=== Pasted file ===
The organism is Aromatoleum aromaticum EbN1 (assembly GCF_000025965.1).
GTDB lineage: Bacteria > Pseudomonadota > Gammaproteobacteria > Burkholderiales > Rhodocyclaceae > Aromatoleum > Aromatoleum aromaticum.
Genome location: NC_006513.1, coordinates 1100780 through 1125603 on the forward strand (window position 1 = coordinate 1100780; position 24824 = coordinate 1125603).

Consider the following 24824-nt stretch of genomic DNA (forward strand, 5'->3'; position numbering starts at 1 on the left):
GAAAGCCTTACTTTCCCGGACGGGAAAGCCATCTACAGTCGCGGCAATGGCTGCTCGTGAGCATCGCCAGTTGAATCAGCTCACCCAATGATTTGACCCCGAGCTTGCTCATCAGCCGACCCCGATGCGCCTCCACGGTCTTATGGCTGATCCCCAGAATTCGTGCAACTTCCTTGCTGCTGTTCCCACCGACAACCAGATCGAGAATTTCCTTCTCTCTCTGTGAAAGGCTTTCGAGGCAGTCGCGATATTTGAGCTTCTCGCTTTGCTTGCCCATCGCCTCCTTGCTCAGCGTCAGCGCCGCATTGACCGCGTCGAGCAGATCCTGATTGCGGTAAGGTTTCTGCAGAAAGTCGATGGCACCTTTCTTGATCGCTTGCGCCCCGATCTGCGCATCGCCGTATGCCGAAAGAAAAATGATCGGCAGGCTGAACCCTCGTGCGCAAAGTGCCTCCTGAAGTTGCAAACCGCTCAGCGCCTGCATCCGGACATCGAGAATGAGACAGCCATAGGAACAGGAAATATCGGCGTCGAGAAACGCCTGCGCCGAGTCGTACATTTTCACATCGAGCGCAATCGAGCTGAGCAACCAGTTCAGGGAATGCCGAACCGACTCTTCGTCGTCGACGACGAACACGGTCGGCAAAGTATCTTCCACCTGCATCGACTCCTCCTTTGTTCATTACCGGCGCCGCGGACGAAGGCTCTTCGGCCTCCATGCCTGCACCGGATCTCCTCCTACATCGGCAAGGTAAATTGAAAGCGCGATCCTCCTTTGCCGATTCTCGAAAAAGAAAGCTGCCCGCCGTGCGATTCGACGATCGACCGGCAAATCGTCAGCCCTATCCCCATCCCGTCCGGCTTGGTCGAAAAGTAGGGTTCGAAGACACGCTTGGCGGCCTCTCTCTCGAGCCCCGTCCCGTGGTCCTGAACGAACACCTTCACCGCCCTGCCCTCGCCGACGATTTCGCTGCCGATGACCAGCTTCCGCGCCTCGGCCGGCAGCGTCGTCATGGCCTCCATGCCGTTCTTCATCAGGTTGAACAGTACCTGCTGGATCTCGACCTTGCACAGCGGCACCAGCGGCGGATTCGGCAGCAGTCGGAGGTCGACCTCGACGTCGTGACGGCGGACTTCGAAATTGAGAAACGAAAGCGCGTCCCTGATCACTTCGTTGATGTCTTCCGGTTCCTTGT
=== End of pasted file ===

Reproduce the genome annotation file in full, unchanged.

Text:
The organism is Aromatoleum aromaticum EbN1 (assembly GCF_000025965.1).
GTDB lineage: Bacteria > Pseudomonadota > Gammaproteobacteria > Burkholderiales > Rhodocyclaceae > Aromatoleum > Aromatoleum aromaticum.
Genome location: NC_006513.1, coordinates 1100780 through 1125603 on the forward strand (window position 1 = coordinate 1100780; position 24824 = coordinate 1125603).

Consider the following 24824-nt stretch of genomic DNA (forward strand, 5'->3'; position numbering starts at 1 on the left):
GAAAGCCTTACTTTCCCGGACGGGAAAGCCATCTACAGTCGCGGCAATGGCTGCTCGTGAGCATCGCCAGTTGAATCAGCTCACCCAATGATTTGACCCCGAGCTTGCTCATCAGCCGACCCCGATGCGCCTCCACGGTCTTATGGCTGATCCCCAGAATTCGTGCAACTTCCTTGCTGCTGTTCCCACCGACAACCAGATCGAGAATTTCCTTCTCTCTCTGTGAAAGGCTTTCGAGGCAGTCGCGATATTTGAGCTTCTCGCTTTGCTTGCCCATCGCCTCCTTGCTCAGCGTCAGCGCCGCATTGACCGCGTCGAGCAGATCCTGATTGCGGTAAGGTTTCTGCAGAAAGTCGATGGCACCTTTCTTGATCGCTTGCGCCCCGATCTGCGCATCGCCGTATGCCGAAAGAAAAATGATCGGCAGGCTGAACCCTCGTGCGCAAAGTGCCTCCTGAAGTTGCAAACCGCTCAGCGCCTGCATCCGGACATCGAGAATGAGACAGCCATAGGAACAGGAAATATCGGCGTCGAGAAACGCCTGCGCCGAGTCGTACATTTTCACATCGAGCGCAATCGAGCTGAGCAACCAGTTCAGGGAATGCCGAACCGACTCTTCGTCGTCGACGACGAACACGGTCGGCAAAGTATCTTCCACCTGCATCGACTCCTCCTTTGTTCATTACCGGCGCCGCGGACGAAGGCTCTTCGGCCTCCATGCCTGCACCGGATCTCCTCCTACATCGGCAAGGTAAATTGAAAGCGCGATCCTCCTTTGCCGATTCTCGAAAAAGAAAGCTGCCCGCCGTGCGATTCGACGATCGACCGGCAAATCGTCAGCCCTATCCCCATCCCGTCCGGCTTGGTCGAAAAGTAGGGTTCGAAGACACGCTTGGCGGCCTCTCTCTCGAGCCCCGTCCCGTGGTCCTGAACGAACACCTTCACCGCCCTGCCCTCGCCGACGATTTCGCTGCCGATGACCAGCTTCCGCGCCTCGGCCGGCAGCGTCGTCATGGCCTCCATGCCGTTCTTCATCAGGTTGAACAGTACCTGCTGGATCTCGACCTTGCACAGCGGCACCAGCGGCGGATTCGGCAGCAGTCGGAGGTCGACCTCGACGTCGTGACGGCGGACTTCGAAATTGAGAAACGAAAGCGCGTCCCTGATCACTTCGTTGATGTCTTCCGGTTCCTTGT